Sandew Hira, pen-name of Dew Baboeram, is an independent scholar and activist. He studied economics at the Erasmus University Rotterdam. He was born in 1955 in the former Dutch colony of Suriname in Latin Abya Yala (Latin America) and moved with his family to Holland in 1970. He studied economics at the Erasmus University in Rotterdam.
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In 1982 he published his first book that dealt with the history of the resistance against colonialism in Suriname from 1630-1940. Since then, he has published 25 books and numerous articles on colonial history and many other topics. His books are published by Amrit Publishers.
Hira is secretary of the Decolonial International Network Foundation (DIN). In this capacity he organizes a global network of decolonial activists, academics and institutions. More information about this work is to be found at www.din.today. He works closely with Dr. Munyaradzi Mushonga, the global academic director of DIN.
Hira is director of the International Institute for Scientific Research (IISR), based in The Hague, the Netherlands. IISR is an institute for decolonizing the mind and publishes its material on the Dutch language website www.iisr.nl.
Sandew Hira is married to Sitla Bonoo. They have a daughter, Pravini, a son, Amrit, and a granddaughter, Diya.Sandew Hira, pen-name of Dew Baboeram, is an independent scholar and activist. He studied economics at the Erasmus University Rotterdam. In 1982 he published his first book on the history of the struggle against colonialism in Suriname from 1630-1940. Since then he has published many books and numerous articles on history and race relations.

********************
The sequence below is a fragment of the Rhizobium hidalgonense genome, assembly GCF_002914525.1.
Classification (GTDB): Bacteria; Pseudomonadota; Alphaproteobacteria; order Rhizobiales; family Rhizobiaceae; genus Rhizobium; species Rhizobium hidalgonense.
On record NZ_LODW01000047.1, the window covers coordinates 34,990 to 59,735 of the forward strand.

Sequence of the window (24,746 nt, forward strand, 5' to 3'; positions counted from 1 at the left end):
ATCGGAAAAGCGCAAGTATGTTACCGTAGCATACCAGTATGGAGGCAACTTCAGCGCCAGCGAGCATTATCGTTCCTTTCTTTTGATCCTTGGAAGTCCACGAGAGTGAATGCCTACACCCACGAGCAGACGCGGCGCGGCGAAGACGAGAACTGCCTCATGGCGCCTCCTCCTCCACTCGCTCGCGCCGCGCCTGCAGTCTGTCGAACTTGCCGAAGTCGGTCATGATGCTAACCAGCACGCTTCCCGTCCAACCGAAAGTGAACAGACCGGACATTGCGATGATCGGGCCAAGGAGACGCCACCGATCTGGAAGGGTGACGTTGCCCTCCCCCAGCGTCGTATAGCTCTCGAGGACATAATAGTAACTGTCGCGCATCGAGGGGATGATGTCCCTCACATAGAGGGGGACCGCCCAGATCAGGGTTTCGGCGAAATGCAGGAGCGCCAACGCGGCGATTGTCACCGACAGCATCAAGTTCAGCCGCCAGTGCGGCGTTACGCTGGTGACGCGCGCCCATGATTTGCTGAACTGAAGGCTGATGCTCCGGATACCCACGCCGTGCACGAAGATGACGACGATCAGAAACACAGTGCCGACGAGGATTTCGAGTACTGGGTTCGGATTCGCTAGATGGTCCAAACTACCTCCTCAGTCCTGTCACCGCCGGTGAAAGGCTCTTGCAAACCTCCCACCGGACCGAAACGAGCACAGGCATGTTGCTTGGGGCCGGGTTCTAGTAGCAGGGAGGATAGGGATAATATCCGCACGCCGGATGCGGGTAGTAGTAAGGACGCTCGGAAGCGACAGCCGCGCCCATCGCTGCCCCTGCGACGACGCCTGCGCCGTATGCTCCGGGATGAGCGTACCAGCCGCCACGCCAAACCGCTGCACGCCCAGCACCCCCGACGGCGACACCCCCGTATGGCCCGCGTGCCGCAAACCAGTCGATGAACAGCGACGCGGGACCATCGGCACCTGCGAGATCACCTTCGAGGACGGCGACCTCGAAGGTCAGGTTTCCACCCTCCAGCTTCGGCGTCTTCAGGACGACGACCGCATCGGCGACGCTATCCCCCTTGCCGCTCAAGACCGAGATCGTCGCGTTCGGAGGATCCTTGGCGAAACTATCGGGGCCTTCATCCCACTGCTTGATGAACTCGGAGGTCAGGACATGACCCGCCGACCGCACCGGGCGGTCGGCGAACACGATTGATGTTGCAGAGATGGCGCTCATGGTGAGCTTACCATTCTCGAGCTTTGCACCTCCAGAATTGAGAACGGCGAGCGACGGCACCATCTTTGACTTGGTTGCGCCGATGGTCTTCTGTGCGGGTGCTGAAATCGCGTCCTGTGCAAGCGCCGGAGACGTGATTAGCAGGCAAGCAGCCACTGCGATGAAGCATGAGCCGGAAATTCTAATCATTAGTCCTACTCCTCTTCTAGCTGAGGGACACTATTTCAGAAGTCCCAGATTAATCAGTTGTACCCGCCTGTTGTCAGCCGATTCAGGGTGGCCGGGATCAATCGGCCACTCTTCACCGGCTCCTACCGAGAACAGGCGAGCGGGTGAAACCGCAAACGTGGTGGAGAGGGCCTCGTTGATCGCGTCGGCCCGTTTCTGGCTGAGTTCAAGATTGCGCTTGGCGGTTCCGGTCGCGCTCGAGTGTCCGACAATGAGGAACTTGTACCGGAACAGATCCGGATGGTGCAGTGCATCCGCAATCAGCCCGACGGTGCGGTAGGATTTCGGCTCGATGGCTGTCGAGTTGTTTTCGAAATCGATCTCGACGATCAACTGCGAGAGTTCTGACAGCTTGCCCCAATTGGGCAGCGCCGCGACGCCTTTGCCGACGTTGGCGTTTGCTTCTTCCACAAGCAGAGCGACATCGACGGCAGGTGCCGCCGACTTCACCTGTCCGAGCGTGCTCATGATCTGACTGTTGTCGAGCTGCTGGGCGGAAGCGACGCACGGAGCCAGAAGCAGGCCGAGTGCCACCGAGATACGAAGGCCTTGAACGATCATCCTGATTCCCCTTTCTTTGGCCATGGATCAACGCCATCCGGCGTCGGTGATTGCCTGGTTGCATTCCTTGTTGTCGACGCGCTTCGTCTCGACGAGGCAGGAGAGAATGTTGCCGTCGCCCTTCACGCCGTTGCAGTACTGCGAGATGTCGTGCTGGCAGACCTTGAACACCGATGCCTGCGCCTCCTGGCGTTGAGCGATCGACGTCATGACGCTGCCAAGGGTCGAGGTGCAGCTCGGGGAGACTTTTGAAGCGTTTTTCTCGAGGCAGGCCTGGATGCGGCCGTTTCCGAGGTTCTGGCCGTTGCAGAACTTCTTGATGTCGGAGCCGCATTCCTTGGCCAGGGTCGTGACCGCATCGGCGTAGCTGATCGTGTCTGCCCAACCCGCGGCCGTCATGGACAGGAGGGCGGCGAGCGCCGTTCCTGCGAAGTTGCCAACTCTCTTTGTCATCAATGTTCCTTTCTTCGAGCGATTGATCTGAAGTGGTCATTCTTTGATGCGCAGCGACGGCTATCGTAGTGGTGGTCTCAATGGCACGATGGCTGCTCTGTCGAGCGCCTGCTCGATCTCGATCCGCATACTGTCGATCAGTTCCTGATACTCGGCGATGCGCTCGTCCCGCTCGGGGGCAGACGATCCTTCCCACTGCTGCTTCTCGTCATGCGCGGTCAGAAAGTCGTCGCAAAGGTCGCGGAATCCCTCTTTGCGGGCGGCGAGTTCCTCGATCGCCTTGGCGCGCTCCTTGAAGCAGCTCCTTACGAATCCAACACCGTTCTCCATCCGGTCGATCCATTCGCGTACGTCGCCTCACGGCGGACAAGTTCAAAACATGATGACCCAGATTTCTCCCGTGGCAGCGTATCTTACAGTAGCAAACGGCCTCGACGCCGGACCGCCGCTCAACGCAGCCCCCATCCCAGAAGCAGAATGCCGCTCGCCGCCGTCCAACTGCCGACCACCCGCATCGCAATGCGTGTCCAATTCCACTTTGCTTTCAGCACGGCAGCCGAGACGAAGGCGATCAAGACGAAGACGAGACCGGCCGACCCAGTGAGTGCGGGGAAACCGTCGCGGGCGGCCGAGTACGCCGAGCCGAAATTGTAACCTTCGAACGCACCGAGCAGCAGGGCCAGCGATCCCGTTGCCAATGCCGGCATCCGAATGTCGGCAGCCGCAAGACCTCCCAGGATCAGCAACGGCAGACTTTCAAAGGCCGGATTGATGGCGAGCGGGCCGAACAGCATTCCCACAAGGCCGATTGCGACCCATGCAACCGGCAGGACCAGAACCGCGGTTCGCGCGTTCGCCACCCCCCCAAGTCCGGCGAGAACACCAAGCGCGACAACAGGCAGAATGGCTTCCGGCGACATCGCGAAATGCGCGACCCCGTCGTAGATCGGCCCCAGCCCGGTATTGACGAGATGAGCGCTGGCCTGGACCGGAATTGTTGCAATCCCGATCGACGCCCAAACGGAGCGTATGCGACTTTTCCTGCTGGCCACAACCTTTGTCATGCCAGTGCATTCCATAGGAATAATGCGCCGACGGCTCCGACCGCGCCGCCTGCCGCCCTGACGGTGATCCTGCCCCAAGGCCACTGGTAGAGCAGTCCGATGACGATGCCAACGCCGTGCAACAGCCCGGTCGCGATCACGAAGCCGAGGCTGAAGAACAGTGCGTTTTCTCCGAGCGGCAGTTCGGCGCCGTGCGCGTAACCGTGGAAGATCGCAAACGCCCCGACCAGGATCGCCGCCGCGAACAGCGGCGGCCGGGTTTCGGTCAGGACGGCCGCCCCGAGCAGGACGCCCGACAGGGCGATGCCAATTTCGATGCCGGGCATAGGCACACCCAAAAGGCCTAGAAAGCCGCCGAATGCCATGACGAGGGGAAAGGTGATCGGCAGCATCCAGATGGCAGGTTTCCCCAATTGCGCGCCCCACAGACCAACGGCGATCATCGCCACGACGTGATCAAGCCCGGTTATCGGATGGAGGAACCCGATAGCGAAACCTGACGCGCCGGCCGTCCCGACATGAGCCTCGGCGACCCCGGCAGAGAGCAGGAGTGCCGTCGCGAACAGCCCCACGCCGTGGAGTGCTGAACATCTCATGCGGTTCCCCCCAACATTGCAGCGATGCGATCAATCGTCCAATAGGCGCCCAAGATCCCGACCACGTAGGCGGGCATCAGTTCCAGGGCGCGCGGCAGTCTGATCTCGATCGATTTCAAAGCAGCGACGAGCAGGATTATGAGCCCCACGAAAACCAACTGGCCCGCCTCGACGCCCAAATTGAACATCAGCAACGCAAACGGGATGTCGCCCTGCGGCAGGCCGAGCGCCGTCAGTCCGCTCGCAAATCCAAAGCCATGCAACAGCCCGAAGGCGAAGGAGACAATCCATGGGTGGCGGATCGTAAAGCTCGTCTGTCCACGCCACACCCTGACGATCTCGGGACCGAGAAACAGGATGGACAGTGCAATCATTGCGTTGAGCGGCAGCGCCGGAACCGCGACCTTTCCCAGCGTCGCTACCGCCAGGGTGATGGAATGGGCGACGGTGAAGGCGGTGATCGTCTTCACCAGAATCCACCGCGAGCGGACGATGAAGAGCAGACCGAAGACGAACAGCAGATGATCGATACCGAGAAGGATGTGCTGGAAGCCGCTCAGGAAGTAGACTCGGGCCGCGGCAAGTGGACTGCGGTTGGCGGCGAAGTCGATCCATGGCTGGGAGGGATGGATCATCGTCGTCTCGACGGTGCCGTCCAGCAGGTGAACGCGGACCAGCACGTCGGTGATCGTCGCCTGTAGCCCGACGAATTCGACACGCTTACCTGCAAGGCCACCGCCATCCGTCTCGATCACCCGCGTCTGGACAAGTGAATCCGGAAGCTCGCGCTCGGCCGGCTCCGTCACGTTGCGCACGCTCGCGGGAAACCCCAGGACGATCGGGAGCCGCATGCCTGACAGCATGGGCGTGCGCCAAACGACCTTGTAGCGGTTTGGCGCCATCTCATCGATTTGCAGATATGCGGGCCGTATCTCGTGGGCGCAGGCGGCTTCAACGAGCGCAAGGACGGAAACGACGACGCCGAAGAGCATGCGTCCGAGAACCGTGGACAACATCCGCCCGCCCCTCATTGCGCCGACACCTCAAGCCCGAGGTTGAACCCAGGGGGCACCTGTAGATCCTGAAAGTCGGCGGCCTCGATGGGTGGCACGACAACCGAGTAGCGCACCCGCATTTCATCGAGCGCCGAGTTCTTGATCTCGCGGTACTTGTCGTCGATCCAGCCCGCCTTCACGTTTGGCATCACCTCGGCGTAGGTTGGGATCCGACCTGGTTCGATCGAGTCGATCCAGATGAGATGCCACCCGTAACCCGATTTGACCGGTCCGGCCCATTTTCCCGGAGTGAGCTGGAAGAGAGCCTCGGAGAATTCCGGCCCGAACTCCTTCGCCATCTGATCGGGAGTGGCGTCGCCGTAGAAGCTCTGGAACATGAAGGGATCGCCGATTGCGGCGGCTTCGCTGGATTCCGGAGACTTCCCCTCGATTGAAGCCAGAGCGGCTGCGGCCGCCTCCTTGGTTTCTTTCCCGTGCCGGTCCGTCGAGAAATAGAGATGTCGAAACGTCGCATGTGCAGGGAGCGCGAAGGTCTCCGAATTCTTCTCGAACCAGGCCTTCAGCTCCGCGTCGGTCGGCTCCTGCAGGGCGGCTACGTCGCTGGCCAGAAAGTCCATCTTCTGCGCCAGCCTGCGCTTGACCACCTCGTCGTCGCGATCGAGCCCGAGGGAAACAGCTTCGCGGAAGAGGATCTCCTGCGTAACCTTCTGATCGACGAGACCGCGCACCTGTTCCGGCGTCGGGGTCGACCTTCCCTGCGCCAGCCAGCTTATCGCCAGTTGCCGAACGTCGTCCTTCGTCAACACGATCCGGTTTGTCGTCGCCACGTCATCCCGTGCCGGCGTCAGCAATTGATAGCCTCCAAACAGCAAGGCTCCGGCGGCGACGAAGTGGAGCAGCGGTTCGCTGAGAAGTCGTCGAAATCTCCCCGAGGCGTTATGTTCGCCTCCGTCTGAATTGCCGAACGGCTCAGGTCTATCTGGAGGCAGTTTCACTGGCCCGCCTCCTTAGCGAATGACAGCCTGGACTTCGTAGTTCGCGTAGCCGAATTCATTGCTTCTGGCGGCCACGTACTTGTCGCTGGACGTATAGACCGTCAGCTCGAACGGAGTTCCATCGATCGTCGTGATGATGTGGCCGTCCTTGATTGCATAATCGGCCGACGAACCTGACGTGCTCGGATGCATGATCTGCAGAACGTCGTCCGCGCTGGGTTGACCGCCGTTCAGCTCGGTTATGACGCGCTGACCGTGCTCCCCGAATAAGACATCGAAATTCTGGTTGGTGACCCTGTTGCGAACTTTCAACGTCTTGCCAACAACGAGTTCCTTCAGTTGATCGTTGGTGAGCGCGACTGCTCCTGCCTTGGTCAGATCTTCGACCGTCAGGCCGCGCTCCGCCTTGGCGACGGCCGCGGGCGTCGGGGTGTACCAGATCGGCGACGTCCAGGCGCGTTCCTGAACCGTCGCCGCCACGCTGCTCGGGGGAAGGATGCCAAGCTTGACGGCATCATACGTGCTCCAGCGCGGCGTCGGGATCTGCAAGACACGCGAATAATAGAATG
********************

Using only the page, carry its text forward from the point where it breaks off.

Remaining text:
Hira is director of the International Institute for Scientific Research in The Hague. He is co-editor of the book series Decolonizing The Mind with Prof. Stephen Small (University of California-Berkeley) and visiting lecturer at the Anton de Kom University of Suriname in theories of development. Hira has contributed as guest lecturer at conferences in Holland, Belgium, Portugal, France, Spain, Curaçao, Suriname, USA, Mauritius and the UK.
His journey from Marxism to decolonial theory is recounted in an article in The Long View..